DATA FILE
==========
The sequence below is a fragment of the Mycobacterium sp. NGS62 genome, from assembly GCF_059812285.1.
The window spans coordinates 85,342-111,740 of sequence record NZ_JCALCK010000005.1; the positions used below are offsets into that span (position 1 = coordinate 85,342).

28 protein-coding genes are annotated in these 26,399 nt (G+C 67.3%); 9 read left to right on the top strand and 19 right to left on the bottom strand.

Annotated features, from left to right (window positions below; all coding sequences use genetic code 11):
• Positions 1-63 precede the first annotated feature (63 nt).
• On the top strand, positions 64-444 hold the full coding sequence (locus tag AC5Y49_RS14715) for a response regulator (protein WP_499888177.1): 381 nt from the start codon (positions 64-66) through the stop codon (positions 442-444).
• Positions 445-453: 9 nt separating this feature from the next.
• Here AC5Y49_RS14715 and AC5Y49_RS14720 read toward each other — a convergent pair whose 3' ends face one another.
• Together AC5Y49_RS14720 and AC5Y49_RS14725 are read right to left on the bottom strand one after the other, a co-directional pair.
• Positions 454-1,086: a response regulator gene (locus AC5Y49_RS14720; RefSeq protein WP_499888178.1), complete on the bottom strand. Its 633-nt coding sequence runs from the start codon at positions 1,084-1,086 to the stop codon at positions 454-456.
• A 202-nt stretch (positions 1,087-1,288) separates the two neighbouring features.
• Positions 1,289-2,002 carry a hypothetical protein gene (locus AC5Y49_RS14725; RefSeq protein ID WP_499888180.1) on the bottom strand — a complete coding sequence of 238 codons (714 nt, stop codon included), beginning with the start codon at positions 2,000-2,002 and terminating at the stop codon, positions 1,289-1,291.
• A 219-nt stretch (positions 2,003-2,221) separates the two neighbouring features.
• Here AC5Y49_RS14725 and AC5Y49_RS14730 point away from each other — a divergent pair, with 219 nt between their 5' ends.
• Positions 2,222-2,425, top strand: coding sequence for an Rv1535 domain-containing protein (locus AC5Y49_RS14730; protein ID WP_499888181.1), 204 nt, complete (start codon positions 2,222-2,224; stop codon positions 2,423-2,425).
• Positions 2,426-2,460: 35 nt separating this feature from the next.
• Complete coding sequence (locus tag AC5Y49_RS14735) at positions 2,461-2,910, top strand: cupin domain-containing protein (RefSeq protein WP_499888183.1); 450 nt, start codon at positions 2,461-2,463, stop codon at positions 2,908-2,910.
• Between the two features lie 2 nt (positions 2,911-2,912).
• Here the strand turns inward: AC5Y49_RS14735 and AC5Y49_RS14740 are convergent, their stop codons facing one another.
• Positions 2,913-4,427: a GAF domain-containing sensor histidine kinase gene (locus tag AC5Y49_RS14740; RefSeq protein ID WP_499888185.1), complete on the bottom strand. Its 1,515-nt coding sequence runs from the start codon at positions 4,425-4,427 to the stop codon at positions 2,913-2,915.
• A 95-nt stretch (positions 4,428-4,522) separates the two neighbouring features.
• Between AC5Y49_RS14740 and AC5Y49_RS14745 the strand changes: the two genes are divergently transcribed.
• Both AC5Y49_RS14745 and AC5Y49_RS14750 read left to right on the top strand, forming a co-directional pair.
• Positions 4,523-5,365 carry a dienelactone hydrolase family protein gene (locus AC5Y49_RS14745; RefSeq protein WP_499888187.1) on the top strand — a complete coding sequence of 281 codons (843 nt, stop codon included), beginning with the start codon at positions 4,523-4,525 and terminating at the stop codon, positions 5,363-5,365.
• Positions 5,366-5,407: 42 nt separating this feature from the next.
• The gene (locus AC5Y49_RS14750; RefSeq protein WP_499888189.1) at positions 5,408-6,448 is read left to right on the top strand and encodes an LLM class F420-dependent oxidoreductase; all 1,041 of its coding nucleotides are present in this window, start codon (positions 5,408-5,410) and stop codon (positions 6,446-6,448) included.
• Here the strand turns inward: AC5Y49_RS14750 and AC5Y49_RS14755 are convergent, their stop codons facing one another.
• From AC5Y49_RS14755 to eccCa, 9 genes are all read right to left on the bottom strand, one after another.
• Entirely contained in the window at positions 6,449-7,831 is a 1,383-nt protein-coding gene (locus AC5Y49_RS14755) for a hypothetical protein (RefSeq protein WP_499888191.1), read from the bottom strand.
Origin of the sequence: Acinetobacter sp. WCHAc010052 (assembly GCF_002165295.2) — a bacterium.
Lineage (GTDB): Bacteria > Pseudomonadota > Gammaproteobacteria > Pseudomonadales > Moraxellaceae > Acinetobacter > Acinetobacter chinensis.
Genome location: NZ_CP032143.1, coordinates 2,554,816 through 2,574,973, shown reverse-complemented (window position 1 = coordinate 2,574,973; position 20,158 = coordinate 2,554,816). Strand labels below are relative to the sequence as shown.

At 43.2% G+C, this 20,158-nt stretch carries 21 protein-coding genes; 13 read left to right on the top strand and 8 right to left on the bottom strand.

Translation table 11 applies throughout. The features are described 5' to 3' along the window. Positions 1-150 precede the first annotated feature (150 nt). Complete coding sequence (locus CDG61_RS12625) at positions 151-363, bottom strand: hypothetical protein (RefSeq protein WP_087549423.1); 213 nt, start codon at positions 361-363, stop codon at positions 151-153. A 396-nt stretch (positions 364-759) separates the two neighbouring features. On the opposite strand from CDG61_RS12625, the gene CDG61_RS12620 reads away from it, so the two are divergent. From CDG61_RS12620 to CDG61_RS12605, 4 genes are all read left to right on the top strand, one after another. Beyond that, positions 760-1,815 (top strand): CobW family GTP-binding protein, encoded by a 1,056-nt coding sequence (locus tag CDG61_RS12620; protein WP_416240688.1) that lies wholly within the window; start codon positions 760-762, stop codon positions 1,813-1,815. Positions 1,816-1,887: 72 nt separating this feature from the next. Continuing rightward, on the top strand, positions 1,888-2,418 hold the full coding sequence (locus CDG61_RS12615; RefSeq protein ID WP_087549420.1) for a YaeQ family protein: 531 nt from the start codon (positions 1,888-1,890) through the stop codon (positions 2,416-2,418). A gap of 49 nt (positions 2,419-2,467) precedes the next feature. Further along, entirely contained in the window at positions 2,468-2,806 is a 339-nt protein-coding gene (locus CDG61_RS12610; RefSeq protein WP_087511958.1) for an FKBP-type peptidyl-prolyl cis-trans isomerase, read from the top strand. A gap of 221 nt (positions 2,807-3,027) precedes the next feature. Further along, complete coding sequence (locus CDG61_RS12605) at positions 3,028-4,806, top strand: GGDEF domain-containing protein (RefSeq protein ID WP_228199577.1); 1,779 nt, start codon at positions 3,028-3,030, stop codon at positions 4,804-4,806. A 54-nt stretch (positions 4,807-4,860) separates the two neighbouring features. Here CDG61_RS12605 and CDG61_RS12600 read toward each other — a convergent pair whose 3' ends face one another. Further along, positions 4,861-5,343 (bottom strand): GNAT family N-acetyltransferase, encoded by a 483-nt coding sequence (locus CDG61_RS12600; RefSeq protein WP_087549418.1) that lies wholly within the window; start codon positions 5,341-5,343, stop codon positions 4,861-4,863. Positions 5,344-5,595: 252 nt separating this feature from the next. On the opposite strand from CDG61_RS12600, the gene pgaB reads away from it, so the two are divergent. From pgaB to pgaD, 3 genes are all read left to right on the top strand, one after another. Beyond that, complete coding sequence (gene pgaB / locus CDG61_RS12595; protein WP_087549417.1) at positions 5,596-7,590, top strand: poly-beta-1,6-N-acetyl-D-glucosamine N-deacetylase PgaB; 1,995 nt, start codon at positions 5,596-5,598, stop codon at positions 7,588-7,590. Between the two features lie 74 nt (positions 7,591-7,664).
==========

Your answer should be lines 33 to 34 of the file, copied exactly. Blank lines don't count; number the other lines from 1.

At 43.2% G+C, this 20,158-nt stretch carries 21 protein-coding genes; 13 read left to right on the top strand and 8 right to left on the bottom strand.

Translation table 11 applies throughout. The features are described 5' to 3' along the window. Positions 1-150 precede the first annotated feature (150 nt). Complete coding sequence (locus CDG61_RS12625) at positions 151-363, bottom strand: hypothetical protein (RefSeq protein WP_087549423.1); 213 nt, start codon at positions 361-363, stop codon at positions 151-153. A 396-nt stretch (positions 364-759) separates the two neighbouring features. On the opposite strand from CDG61_RS12625, the gene CDG61_RS12620 reads away from it, so the two are divergent. From CDG61_RS12620 to CDG61_RS12605, 4 genes are all read left to right on the top strand, one after another. Beyond that, positions 760-1,815 (top strand): CobW family GTP-binding protein, encoded by a 1,056-nt coding sequence (locus tag CDG61_RS12620; protein WP_416240688.1) that lies wholly within the window; start codon positions 760-762, stop codon positions 1,813-1,815. Positions 1,816-1,887: 72 nt separating this feature from the next. Continuing rightward, on the top strand, positions 1,888-2,418 hold the full coding sequence (locus CDG61_RS12615; RefSeq protein ID WP_087549420.1) for a YaeQ family protein: 531 nt from the start codon (positions 1,888-1,890) through the stop codon (positions 2,416-2,418). A gap of 49 nt (positions 2,419-2,467) precedes the next feature. Further along, entirely contained in the window at positions 2,468-2,806 is a 339-nt protein-coding gene (locus CDG61_RS12610; RefSeq protein WP_087511958.1) for an FKBP-type peptidyl-prolyl cis-trans isomerase, read from the top strand. A gap of 221 nt (positions 2,807-3,027) precedes the next feature. Further along, complete coding sequence (locus CDG61_RS12605) at positions 3,028-4,806, top strand: GGDEF domain-containing protein (RefSeq protein ID WP_228199577.1); 1,779 nt, start codon at positions 3,028-3,030, stop codon at positions 4,804-4,806. A 54-nt stretch (positions 4,807-4,860) separates the two neighbouring features. Here CDG61_RS12605 and CDG61_RS12600 read toward each other — a convergent pair whose 3' ends face one another. Further along, positions 4,861-5,343 (bottom strand): GNAT family N-acetyltransferase, encoded by a 483-nt coding sequence (locus CDG61_RS12600; RefSeq protein WP_087549418.1) that lies wholly within the window; start codon positions 5,341-5,343, stop codon positions 4,861-4,863. Positions 5,344-5,595: 252 nt separating this feature from the next. On the opposite strand from CDG61_RS12600, the gene pgaB reads away from it, so the two are divergent. From pgaB to pgaD, 3 genes are all read left to right on the top strand, one after another. Beyond that, complete coding sequence (gene pgaB / locus CDG61_RS12595; protein WP_087549417.1) at positions 5,596-7,590, top strand: poly-beta-1,6-N-acetyl-D-glucosamine N-deacetylase PgaB; 1,995 nt, start codon at positions 5,596-5,598, stop codon at positions 7,588-7,590. Between the two features lie 74 nt (positions 7,591-7,664).